Sune Rose Wagner of The Raveonettes recommends Buddy Holly, The Everly Brothers and Sonic Youth

Sune Rose Wagner and Buddy Holly

Sune Rose Wagner and Buddy Holly

Sune Rose Wagner’s recommendation: “Buddy Holly always moved me because he wrote amazing, simple songs. I used to watch the Buddy Holly Story incessantly when I was a kid. The Everly Brothers are some of the best singers and recorded great songs by terrific writers like Felice and Boudleaux Bryant. All I Have To Do Is Dream is incredibly moving. Sonic Youth opened a entirely new world for me. Daydream Nation was my first purchase and I had a love/hate relationship with it for a long time. I was intrigued by the dissonance and words but a little perplexed by the lack of really melodic “traditional” songs.”

Sun Rose’s album recommendations:
Sonic Youth: Daydream Nation
Buddy Holly – Greatest Hits
The Everly Brothers – All-Time Greatest Hits

Sune Rose WagnerAbout our guest author, Sune Rose Wagner: Sune is the songwriter, co-singer and guitarist for The Raveonettes, the band that Kurt Loder simply could not stop speaking and writing about in 2003. The band perfectly combines ’50s harmonies and Spectorish production with a smack of Velvet Underground punk attitude for good measure. They’re critic darlings, music snob darlings and should be a hell of a lot bigger than they are. Sune Rose literally scoured the Earth to put this band together and his effort paid off, big time. Their somehow simultaneously retro and modern songs are some of the most infectious tunes that have come out in the last ten years and their latest release Raven In the Grave lives up the the excellence of their past releases. The band also kills it live, so be sure to check their tour page for upcoming gigs.

Rachel Staggs carries a torch for The Raveonettes

Rachel Staggs and The Raveonettes

Rachel Staggs and The Raveonettes

Rachel Staggs’ recommendation: “I love all types of music and have been inspired by many artists in my lifetime. The Raveonettes stand out for quite a few reasons. The first time I heard the EP, Whip It On, I was hooked. The droney, hazy vocals, the surfer guitar infused with distortion and danger, wicked melody, and pop sensibility. How could I not fall in love? I still listen to “Do You Believe Her” or “Beat City” and adore them just as much as the first time I heard them. Plus, the concept behind that EP was genius. All of the songs are in Bflat minor. Then, right out of the gate on Chain Gang of Love (all songs in Bflat major, again, genius), they hit me with “Remember” and my heart was surrounded by a sad love story shimmering in tambourines, fuzz guitars, and smooth, subtle vocal harmonies. The Raveonettes have a way of telling a really heartbreaking story inside a beautiful melody. “Remember” takes me on a Jesus and Mary Chain ride towards the end, but drops me off at Buddy Holly’s house. Buddy Holly might have something to do with this torch I carry. I listened to a lot of Buddy Holly in high school. I was never into The Beatles or The Stones; it was Buddy Holly & Velvet Underground. I was also listening to The Cure, but I really loved Buddy Holly. He made me happy. He made my heart full. I went to college in Lubbock, Texas after growing up in Austin, Texas. Culture shock is putting it lightly. Music is the reason I made it through those years in Lubbock and I like to think Buddy Holly’s energy is still there. The Raveonettes seem to genuinely love Buddy Holly and use his inspiration in a way that resounds with me. They write songs that incorporate all of the elements I love. Vintage sound, heartbreaking guitar lines, fuzz bass, guitar walls of sound, dreamy vocal melodies/harmonies, tambourines, bells, hypnotic drums, and not too much (or any) cymbal. “That Great Love Sound” is a brilliant pop song. I remember seeing/hearing this song live once and after they sang the lyric, “love tornado struck”, Sharin sang, “what the fuck” right in time. Now, I can’t listen to that song without adding “what the fuck” when I sing along. I’ve lost count how many times I’ve seen them live, but I’ve never been disappointed. I’ve seen them with full bands, as a 3-piece, and as a two-piece. I think they pull it off no matter what formation they are in because the love and passion for what they do is palpable. I also appreciate the way they present themselves. There is a vintage essence in everything they do, but it’s fresh and exciting through The Raveonettes kaleidoscope. They have an aesthetic, musically and artistically, that I’m drawn to. They are also really lovely people.”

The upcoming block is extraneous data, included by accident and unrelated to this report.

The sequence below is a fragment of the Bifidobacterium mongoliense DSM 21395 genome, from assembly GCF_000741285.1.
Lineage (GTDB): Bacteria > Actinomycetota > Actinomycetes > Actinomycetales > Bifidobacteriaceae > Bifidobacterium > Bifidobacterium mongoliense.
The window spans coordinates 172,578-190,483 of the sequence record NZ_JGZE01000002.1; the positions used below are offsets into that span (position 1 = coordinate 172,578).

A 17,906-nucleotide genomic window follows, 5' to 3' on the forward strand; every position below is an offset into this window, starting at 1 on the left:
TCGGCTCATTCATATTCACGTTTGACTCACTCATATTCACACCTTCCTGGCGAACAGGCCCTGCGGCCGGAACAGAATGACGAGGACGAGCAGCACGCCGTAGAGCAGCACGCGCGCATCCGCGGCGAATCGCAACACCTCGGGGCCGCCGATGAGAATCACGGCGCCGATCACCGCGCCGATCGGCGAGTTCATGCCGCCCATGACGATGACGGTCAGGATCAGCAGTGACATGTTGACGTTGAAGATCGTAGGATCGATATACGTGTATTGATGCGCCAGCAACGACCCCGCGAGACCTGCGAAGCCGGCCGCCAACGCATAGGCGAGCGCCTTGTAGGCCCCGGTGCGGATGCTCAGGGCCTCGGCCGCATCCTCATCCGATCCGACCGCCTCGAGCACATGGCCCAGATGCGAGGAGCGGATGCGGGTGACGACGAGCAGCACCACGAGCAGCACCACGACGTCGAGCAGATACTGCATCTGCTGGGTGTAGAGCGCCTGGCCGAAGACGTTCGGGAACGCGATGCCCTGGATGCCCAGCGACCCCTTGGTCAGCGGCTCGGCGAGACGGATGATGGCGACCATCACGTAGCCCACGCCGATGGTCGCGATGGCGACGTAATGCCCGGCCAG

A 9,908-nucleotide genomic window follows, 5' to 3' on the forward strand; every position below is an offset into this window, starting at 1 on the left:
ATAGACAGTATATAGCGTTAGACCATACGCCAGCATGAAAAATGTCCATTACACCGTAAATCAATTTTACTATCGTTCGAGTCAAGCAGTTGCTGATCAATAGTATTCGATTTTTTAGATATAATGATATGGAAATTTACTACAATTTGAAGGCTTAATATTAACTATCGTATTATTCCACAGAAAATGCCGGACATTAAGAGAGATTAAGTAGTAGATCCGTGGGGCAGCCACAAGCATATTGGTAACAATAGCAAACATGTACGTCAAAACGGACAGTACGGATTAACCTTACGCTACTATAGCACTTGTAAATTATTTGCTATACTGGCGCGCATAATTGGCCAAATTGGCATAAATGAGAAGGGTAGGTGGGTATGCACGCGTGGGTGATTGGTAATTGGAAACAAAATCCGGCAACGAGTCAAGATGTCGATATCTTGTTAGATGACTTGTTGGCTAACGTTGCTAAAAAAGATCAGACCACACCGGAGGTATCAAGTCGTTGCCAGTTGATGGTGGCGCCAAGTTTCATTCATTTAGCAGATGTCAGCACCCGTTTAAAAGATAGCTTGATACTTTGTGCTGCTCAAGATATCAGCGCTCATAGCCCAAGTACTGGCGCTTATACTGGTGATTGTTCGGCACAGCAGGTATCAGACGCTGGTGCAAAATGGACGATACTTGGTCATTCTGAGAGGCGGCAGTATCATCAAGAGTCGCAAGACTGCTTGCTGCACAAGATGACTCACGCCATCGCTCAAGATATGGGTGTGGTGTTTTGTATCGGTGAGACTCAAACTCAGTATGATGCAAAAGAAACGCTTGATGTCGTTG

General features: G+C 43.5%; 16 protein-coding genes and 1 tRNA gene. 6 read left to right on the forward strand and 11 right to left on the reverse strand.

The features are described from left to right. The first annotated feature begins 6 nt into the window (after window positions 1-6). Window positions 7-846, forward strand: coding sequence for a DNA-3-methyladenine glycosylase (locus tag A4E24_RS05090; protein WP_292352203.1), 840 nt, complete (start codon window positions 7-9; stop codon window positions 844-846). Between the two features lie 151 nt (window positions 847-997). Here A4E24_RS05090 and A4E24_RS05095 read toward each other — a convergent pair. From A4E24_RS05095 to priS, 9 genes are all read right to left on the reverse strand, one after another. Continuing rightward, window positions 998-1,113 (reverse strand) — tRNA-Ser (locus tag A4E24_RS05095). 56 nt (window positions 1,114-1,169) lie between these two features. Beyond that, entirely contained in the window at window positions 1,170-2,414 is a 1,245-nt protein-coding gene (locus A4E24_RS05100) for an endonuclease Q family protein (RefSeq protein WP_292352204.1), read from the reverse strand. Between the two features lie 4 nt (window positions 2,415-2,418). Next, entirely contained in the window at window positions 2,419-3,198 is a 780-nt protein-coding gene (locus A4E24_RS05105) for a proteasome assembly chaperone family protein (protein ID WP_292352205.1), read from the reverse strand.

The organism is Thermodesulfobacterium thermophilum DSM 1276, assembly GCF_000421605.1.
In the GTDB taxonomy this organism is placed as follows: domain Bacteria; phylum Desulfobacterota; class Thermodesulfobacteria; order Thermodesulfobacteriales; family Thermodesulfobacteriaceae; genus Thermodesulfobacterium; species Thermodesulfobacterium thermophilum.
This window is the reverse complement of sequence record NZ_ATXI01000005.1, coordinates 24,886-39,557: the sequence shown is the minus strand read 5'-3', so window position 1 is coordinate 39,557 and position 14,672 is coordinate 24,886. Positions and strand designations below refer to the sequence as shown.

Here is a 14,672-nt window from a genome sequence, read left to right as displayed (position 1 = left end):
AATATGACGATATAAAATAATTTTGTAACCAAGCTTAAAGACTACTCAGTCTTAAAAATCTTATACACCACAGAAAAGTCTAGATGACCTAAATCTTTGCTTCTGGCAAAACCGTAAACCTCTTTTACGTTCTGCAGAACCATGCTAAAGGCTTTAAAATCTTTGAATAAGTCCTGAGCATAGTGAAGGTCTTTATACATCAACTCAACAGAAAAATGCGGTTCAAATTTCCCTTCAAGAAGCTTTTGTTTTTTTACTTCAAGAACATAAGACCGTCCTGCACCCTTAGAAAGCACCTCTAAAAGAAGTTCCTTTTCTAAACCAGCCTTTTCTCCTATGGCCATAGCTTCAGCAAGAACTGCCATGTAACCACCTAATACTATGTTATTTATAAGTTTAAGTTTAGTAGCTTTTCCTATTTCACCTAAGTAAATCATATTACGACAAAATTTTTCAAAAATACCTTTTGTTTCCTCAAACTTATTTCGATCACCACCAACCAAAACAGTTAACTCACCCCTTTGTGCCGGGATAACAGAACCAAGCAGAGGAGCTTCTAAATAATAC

New to The Raveonettes? Rachel suggests you start here: “What album should a newbie listen to first? I’m going to suggest Lust Lust Lust. The vocal harmonies are stunning. It takes me to that Buddy Holly place the most (“My Heartbeat’s Dying”), but it also gives amazing gusts of distorted melodic guitar, and waves of surf. I can’t get over “With My Eyes Closed” or “The Beat Dies.” In “The Beat Dies.” Sharin’s voice is beautifully intimate and takes me to a dark booth in a 50s diner where the moonlight is hitting some sort of magic crystal and small silver sparkles shine all over the wall. Sune’s guitar line kills me and spins me into a David Lynch dream.”

(Update from Rachel: “While writing this piece, I bought their most recent release, In & Out of Control, and can’t stop listening to it. It’s brilliant. I think it’s a great companion to Lust Lust Lust for those new to their sound.”)

Rachel StaggsAbout the guest author, Rachel Staggs: Rachel is the unmistakable voice that fronts Experimental Aircraft and All in the Golden Afternoon (the latter being a band she performs in with her husband and whose self titled cd can be purchased here). She also has several solo releases under the name Rachel Goldstar. As if this all doesn’t keep her busy enough, she expresses herself through paintings and photographs. More on that at

Rachel Staggs photo credit: Aubrey Edwards